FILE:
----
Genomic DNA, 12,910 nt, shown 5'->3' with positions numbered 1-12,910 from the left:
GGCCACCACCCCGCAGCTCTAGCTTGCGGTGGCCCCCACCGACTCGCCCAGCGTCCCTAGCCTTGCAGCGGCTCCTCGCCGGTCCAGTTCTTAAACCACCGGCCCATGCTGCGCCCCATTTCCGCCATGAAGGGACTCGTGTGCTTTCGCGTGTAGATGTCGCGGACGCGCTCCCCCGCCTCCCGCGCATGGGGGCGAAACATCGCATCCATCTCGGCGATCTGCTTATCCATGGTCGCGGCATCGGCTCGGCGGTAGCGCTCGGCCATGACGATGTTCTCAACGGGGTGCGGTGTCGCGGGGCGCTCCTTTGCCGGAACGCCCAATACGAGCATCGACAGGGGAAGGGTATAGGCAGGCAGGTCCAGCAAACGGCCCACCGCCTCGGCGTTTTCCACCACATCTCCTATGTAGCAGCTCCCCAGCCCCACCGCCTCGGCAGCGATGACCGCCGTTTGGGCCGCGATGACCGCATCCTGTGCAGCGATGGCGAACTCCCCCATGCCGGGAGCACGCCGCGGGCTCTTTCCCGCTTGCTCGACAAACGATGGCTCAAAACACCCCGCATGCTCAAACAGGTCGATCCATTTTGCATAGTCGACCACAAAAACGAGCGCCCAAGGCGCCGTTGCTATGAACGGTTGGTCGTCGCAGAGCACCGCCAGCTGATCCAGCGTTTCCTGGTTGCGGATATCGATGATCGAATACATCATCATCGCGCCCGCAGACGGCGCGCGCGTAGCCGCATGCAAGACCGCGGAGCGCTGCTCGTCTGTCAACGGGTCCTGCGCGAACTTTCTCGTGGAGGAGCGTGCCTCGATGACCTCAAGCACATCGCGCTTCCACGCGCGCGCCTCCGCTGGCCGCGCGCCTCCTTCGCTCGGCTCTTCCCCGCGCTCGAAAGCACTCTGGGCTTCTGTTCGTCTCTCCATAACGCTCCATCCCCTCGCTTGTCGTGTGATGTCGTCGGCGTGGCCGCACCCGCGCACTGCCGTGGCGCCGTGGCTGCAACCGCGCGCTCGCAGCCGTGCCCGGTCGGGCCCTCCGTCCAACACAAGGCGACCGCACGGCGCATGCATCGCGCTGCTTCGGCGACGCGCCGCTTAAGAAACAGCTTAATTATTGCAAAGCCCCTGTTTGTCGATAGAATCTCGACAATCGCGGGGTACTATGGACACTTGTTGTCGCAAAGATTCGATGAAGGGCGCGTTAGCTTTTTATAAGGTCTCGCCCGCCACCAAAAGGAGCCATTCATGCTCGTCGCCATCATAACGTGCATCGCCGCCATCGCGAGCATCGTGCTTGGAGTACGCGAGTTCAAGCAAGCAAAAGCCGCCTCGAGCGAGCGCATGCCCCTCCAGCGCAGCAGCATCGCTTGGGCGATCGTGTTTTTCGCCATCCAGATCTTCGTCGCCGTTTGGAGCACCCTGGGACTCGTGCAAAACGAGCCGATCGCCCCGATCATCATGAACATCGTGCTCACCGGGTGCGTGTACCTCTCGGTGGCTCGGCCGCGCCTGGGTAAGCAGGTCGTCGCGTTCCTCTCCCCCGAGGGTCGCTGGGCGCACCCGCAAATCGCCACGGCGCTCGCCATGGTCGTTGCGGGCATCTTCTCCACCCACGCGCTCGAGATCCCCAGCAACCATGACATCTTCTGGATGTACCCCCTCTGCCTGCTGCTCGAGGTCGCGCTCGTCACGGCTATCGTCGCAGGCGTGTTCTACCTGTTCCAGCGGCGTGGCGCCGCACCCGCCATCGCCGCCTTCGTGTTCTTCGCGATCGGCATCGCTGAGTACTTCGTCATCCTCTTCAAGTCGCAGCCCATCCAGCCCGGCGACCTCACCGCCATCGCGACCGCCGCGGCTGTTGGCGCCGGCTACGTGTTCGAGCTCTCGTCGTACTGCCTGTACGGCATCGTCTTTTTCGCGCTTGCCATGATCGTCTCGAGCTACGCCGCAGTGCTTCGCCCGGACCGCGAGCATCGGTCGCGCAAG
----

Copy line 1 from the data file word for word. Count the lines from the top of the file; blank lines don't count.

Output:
Genomic DNA, 12,910 nt, shown 5'->3' with positions numbered 1-12,910 from the left: